A new type of underwater concrete provides a home for kelp and coral.
A barge-shaped structure called a “ReefShip” on the bottom of Halifax Harbor could be the key to regrowing Nova Scotia’s declining kelp forests — and play a role in saving the world’s endangered coral reefs. The structure is made of Oceanite, a revolutionary new concrete designed to encourage the growth of sealife.
“There’s crabs all over it!” says Melody Brenna of the 404-square-foot ReefShip, built in 2021. “You can see a thousand little fish swirling around it.” Brenna is the CEO and cofounder of IntelliReefs, the American foundation experimenting with this new concrete. When the company analyzed the sea life around the ReefShip, DNA markers indicated larger numbers of certain species when compared to nearby control sites. Even before baby kelp took hold, the ReefShip attracted twice as many small fish called gunnel. Spionida, an ocean worm, appeared a dozen times more often.
The material’s pH is much lower than that of conventional concrete, which usually prevents the growth of sealife. When Oceanite is being mixed, its components bind in ways that strengthen the material while retaining a porous structure, making it an ideal material for kelp zygotes, coral larvae, and other sea youngsters to attach to and grow. Linkable modules that resemble Lego blocks are built in customizable shapes that sealife favors. (Both coral and kelp, for example, prefer surfaces sloped at forty-five degrees or more.) Blocks of Oceanite are deployed alone or in complex structures that provide footholds and hiding places. Fish raceways are created by aligning the blocks.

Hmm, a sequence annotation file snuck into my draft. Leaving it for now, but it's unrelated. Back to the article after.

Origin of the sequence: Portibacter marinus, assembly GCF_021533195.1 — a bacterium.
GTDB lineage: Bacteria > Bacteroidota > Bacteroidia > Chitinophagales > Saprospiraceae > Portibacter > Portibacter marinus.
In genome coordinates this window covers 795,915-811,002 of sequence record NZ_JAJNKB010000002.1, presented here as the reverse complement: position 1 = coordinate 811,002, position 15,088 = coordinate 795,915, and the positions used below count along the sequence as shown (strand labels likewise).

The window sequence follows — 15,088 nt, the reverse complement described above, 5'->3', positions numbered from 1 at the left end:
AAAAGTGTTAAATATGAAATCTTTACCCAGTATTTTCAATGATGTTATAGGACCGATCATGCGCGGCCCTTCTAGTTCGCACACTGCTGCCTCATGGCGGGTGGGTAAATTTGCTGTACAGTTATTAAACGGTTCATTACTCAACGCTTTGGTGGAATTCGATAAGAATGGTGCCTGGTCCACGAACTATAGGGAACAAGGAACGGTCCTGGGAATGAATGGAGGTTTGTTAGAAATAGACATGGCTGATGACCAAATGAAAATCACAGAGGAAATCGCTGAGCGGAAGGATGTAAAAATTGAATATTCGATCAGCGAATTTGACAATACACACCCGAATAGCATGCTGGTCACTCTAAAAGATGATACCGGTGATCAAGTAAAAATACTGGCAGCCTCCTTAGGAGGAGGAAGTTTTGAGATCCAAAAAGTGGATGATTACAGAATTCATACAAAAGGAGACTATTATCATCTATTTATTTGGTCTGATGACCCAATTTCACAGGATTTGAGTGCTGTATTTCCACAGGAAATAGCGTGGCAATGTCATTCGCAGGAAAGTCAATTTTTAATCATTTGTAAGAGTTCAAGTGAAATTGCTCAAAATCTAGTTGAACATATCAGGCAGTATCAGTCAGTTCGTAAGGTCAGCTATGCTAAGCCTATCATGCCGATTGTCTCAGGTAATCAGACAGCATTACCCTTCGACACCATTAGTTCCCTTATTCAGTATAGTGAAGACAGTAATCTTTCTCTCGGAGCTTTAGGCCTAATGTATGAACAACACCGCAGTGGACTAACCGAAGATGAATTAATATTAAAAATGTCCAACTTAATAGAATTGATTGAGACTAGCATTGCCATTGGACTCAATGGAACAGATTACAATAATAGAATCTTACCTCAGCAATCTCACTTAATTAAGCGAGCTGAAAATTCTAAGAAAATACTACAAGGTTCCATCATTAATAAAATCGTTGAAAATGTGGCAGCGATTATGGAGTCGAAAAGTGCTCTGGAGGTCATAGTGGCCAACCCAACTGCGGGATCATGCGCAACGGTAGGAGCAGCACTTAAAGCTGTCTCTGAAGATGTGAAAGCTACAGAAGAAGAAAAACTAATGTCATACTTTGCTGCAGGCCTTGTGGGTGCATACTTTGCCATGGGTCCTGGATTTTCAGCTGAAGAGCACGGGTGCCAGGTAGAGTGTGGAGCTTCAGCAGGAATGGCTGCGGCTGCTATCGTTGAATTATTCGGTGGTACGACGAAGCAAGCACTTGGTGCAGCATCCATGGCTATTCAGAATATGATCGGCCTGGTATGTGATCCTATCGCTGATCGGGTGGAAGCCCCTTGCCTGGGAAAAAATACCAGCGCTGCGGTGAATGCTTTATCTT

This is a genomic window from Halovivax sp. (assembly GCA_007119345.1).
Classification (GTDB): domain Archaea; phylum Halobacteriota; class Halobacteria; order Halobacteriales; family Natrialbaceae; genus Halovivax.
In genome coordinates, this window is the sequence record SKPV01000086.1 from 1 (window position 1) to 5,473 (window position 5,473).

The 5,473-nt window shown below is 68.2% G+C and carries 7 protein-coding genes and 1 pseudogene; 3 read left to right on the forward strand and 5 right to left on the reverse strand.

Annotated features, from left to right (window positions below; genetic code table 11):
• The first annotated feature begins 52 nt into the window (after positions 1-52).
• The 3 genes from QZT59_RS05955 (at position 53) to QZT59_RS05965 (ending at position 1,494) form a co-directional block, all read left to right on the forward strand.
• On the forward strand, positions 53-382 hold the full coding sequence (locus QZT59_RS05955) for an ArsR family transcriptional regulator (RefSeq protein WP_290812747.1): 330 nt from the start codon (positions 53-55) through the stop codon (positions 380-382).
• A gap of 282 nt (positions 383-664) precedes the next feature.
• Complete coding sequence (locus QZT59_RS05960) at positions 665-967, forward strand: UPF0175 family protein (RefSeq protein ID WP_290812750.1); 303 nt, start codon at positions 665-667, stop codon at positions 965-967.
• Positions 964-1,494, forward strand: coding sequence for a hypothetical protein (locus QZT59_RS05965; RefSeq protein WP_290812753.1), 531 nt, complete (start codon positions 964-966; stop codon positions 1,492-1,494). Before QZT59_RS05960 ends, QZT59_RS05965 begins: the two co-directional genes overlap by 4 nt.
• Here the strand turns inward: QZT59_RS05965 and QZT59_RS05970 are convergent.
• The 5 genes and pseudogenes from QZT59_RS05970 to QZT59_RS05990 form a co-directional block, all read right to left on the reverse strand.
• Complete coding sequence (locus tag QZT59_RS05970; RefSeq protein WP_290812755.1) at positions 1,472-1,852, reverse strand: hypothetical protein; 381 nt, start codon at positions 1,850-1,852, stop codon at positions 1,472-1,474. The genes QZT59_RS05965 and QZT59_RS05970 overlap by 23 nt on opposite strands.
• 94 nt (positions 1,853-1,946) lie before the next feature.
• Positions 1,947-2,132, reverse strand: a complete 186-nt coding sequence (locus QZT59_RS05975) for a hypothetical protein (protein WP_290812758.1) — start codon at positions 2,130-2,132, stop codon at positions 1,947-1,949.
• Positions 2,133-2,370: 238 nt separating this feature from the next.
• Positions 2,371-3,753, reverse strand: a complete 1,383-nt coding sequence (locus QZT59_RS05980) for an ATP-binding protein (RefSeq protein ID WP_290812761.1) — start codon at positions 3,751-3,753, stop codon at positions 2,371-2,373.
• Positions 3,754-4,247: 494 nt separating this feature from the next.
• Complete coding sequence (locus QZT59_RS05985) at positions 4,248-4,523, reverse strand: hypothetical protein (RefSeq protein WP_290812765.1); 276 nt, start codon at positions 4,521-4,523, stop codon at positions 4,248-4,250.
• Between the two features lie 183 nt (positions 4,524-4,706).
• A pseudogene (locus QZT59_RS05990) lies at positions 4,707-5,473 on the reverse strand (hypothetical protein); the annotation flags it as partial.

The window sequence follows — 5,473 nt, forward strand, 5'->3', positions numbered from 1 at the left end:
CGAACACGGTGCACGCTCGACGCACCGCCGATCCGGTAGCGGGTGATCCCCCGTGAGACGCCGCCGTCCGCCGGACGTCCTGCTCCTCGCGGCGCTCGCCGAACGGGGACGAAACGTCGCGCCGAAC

As the Halifax tests continue, IntelliReefs is also testing the material in warmer waters off of Sint Maarten in the Caribbean. Brenna says that just over a year after the blocks were deployed, “The entire interior was calcinated by corals. It just became a part of the ocean floor, which is the whole point.” Wild plants and corals colonized every inch of the surface.
Nova Scotia’s kelp forests and the Caribbean’s coral reefs play similarly vital roles: both serve as nurseries for many other species while buffering vulnerable coastlines from wave action.
The company is working in other regions as well, opening an office in the Netherlands and searching for a test site in British Columbia. In Panama, it has plans to establish an artificial coral reef for research and ecotourism purposes. Given the enormous potential for creating wind farms in shallow ocean waters, the company has developed a template for building windmill bases made of Oceanite. Brenna believes that windmills and other structures with underwater components such as wharves and bridges could become ocean gardens, teeming with sea life.
IntelliReefs is just getting off the ground and is still working toward its first major project, but as Oceanite proves itself at various test sites, there is hope that it can play an increasingly large part in regrowing kelp forests and coral reefs around the world.